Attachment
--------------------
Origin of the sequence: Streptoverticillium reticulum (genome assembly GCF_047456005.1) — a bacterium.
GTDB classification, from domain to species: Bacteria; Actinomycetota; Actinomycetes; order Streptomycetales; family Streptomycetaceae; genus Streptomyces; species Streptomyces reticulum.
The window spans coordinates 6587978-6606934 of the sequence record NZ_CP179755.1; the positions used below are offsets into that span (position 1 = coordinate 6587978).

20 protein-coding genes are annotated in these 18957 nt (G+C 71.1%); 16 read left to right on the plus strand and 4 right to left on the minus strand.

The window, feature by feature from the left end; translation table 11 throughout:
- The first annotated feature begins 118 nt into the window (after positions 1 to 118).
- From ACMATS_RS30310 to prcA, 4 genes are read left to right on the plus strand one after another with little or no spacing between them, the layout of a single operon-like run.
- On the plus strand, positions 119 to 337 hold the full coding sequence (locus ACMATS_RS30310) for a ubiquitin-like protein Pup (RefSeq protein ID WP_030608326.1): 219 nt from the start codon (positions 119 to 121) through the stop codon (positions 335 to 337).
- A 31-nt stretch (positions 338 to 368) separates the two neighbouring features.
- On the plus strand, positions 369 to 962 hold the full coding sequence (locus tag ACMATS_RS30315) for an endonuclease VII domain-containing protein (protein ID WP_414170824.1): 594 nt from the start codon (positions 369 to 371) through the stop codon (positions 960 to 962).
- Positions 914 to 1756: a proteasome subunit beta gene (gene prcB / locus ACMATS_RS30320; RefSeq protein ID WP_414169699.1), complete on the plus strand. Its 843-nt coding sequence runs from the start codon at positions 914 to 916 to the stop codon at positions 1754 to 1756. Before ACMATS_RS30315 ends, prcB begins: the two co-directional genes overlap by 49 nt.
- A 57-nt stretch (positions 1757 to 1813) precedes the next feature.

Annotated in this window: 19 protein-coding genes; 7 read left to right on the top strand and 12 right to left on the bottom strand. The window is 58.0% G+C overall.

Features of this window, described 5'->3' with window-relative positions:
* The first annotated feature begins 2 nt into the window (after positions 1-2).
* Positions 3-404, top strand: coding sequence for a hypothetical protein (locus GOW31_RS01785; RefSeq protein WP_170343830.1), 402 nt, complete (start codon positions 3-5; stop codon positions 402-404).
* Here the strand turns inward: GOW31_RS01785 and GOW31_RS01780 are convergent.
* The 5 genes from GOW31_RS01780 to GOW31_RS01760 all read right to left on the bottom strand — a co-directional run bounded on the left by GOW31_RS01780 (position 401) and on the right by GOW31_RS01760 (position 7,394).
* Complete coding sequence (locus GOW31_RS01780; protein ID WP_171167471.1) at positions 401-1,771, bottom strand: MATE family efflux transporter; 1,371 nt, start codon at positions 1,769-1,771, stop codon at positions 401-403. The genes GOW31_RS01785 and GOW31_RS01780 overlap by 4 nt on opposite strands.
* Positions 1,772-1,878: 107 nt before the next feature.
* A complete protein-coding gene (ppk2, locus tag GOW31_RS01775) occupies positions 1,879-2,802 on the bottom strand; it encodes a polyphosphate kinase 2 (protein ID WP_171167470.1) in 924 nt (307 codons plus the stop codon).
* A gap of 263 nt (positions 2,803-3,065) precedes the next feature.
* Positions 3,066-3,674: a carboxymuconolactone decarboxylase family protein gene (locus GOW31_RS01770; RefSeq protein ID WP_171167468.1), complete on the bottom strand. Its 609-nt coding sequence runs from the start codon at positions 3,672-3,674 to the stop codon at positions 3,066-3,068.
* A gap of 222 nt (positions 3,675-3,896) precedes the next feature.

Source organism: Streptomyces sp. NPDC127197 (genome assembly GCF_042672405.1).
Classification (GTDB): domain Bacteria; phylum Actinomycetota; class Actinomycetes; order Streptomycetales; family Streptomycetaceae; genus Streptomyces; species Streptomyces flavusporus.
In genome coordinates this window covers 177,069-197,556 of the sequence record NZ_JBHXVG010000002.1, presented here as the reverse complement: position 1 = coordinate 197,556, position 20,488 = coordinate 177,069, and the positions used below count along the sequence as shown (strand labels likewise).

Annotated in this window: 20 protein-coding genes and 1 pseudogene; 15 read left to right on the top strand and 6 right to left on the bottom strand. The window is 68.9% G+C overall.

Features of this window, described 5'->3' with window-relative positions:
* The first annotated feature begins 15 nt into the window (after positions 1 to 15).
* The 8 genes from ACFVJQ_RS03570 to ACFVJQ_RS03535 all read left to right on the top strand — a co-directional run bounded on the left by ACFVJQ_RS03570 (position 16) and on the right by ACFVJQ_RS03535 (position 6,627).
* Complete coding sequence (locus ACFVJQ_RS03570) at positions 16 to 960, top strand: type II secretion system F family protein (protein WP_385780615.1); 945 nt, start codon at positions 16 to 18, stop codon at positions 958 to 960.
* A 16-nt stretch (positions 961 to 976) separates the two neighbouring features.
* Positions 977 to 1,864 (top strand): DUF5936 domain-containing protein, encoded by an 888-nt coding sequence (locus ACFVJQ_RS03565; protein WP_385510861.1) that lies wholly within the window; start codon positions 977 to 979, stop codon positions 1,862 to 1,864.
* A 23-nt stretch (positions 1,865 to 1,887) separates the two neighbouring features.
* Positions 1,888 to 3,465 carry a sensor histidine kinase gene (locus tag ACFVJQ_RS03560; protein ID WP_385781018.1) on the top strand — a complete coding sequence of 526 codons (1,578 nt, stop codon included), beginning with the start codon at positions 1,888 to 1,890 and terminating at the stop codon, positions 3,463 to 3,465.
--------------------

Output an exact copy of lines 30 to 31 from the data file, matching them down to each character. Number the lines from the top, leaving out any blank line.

* The first annotated feature begins 15 nt into the window (after positions 1 to 15).
* The 8 genes from ACFVJQ_RS03570 to ACFVJQ_RS03535 all read left to right on the top strand — a co-directional run bounded on the left by ACFVJQ_RS03570 (position 16) and on the right by ACFVJQ_RS03535 (position 6,627).